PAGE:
Though Alzaidi has suffered severe beatings according to the tape we saw broadcasted around the globe and according to CNN’s journalists who were present at the press conference and who told me that American security were trying to prevent the Iraqi guards from brutally abusing and beating the man. Hundreds of Arab and western lawyers are now volunteering to defend him against Iraqi charges, fearing torture and for his life, calls are being made to the Iraqi government to release him.
It is strange however, to see how the Iraqi government and its security behaving in a manner that is not much different than the way Saddam and his security behaved toward ordinary Iraqis.
Witnessing the destruction of his country and the world h e grew up and lived in, Muntather Alzaidi had simply felt, before everything else, that he is an Iraqi first.
(Ali Alarabi is an awardwinning journalist and media specialist and can be reached at email@example.com.)
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Hanania loves to write about American Arabs in politics, and focuses on Arab life in America.
Currently, he writes weekly columns on Middle East and American Arab issues for the Arab News in Saudi Arabia at www.ArabNews.com. He writes on American politics for the Des Plaines Valley News, Southwest News-Herald, The Regional News newspaper and the Reporter Newspapers. He also writes for the online websites TheArabDailyNews.com and NewsAmericaNetwork.com (Illinois News Network at IllinoisNewsNetwork.com).
Palestinian, American Arab and Christian, Hanania’s parents originate from Jerusalem and Bethlehem. Hanania began in journalism as an activist publishing Chicago’s first English-language American Arab Newspaper “The Middle Eastern Voice” from 1975 through 1977. In 1976, he was hired by the Chicago community newspaper The Southtown Economist (Daily Southtown) and in 1985 was hired by the Chicago Sun-Times and covered Chicago City Hall for both. In 1993, he launched the “The Villager” Newspapers which covered 12 Southwest Chicagoland suburban regions. In 2004, he published “The National Arab American Times” monthly newspaper which was distributed through 12,500 Middle East ethnic food stores in 48 American States.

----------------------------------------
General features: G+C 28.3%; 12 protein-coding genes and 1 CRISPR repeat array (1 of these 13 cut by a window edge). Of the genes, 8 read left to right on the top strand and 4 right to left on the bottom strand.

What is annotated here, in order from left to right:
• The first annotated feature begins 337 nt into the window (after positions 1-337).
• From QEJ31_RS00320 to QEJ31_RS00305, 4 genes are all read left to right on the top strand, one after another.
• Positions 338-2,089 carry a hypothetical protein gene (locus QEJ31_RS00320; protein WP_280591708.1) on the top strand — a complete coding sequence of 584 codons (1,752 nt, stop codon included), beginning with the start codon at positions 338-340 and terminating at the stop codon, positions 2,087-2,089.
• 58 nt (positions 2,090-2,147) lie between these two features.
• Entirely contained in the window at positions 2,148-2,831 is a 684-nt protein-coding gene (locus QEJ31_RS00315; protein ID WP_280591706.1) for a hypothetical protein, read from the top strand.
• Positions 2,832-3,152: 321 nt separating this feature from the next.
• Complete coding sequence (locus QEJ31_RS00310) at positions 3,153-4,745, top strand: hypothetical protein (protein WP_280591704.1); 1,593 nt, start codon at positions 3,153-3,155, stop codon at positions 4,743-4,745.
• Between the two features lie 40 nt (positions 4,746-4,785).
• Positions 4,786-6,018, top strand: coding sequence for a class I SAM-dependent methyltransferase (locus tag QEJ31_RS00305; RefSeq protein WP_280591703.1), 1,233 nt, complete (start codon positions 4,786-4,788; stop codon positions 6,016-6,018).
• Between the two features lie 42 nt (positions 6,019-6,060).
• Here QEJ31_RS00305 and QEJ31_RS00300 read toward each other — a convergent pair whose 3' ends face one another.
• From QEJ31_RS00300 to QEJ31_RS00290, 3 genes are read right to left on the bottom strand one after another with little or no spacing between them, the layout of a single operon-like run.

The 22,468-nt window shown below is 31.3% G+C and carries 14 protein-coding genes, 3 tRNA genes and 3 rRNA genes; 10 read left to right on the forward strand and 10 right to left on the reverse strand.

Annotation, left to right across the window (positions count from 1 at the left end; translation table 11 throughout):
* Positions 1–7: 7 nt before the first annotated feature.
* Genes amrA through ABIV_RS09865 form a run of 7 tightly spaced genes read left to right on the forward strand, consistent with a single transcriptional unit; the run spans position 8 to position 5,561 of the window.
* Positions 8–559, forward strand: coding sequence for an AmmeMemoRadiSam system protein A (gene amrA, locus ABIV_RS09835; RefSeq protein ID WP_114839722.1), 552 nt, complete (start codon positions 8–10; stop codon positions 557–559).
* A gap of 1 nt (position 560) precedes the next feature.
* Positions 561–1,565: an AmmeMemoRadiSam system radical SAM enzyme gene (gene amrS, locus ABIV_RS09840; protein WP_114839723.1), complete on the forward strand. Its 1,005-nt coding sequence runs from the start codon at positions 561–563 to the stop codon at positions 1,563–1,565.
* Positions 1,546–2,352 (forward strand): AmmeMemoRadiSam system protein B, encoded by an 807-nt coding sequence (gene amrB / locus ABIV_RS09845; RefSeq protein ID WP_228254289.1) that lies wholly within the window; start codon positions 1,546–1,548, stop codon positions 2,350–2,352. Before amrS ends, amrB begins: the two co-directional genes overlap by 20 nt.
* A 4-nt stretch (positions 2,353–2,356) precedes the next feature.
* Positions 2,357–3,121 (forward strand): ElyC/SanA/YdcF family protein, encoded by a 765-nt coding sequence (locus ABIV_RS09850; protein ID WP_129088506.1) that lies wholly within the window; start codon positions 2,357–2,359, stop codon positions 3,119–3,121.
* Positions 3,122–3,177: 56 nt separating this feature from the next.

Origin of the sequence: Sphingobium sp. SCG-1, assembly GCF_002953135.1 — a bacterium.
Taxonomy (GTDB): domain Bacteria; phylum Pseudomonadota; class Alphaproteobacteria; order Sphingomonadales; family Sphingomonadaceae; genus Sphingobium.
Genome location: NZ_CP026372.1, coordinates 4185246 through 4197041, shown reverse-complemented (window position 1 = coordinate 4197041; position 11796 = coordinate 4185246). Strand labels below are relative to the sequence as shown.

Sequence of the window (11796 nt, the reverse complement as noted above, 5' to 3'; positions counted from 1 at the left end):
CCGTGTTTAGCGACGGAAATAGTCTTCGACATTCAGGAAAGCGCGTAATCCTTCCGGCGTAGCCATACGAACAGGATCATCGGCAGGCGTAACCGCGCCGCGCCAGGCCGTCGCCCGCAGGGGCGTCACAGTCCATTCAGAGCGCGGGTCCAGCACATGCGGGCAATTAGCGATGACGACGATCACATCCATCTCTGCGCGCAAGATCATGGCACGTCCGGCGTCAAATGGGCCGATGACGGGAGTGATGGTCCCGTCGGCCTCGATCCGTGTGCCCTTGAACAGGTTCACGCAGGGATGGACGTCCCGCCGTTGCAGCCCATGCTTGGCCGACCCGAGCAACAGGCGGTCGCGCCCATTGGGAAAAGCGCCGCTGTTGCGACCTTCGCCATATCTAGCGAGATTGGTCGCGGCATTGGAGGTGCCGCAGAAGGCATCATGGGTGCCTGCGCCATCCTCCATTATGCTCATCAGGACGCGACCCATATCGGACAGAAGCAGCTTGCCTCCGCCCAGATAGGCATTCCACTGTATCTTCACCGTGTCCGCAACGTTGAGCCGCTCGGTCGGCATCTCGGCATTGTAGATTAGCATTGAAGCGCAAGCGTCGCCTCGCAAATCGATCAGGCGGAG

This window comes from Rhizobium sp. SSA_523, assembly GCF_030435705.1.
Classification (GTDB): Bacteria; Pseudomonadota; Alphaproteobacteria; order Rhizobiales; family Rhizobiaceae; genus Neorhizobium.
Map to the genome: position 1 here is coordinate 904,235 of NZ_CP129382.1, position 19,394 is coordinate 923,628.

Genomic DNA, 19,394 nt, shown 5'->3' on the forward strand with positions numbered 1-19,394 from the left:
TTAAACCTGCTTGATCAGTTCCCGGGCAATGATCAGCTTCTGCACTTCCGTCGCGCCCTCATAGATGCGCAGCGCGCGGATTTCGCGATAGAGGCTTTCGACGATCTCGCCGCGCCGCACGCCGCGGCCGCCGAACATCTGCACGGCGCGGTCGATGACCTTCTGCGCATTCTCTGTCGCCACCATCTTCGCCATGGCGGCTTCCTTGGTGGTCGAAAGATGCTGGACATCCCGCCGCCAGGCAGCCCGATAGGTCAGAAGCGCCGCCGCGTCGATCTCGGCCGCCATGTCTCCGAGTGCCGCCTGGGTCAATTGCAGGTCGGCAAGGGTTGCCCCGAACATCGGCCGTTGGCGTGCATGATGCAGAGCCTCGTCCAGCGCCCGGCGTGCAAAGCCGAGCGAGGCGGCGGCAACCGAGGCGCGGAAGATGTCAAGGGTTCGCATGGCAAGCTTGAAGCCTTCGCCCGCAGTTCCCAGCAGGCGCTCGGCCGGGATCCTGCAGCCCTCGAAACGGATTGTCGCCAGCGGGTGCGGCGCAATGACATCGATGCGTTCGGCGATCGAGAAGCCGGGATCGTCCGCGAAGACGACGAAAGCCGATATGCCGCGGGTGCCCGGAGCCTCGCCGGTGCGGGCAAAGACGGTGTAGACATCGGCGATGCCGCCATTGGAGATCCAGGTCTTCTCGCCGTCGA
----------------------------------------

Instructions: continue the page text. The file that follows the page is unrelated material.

Hanania is the recipient of four (4) Chicago Headline Club “Peter Lisagor Awards” for Column writing. In November 2006, he was named “Best Ethnic American Columnist” by the New American Media;In 2009, he received the prestigious Sigma Delta Chi Award for Writing from the Society of Professional Journalists. He is the recipient of the MT Mehdi Courage in Journalism Award. Hanania has also received two (2) Chicago Stick-o-Type awards from the Chicago Newspaper Guild, and in 1990 was nominated by the Chicago Sun-Times for a Pulitzer Prize for his four-part series on the Palestinian Intifada.
Hanania’s writings have been published in newspapers around the world. Formerly syndicated by Creators Syndicate, Hanania also has written news, features and Opinion Columns for Al Jazeera English, the Jerusalem Post, YNetNews.com, Arab News, Saudi Gazette, Newsday in New York, the Orlando Sentinel, the Houston Chronicle, The Daily Star, the News of the World, the Daily Yomimuri in Tokyo, Chicago Magazine, the Arlington Heights Daily Herald, and Aramco Magazine. His political columns are published in the Southwest News-Herald and Des Plaines Valley News, Regional News and Palos Reporter newspapers in Chicagoland. Hanania is the President/CEO of Urban Strategies Group media and public affairs consulting which has clients in Illinois, Florida, Michigan and Washington D.C.
Hanania is Palestinian Christian from prominent Bethlehem and Jerusalem families. His wife and son are Jewish and he performs standup comedy lampooning Arab-Jewish relations, advocating for peace based on non-violence, mutual recognition and Two-States.
His Facebook Page is Facebook.com/rghanania
Email him at: RGHanania@gmail.com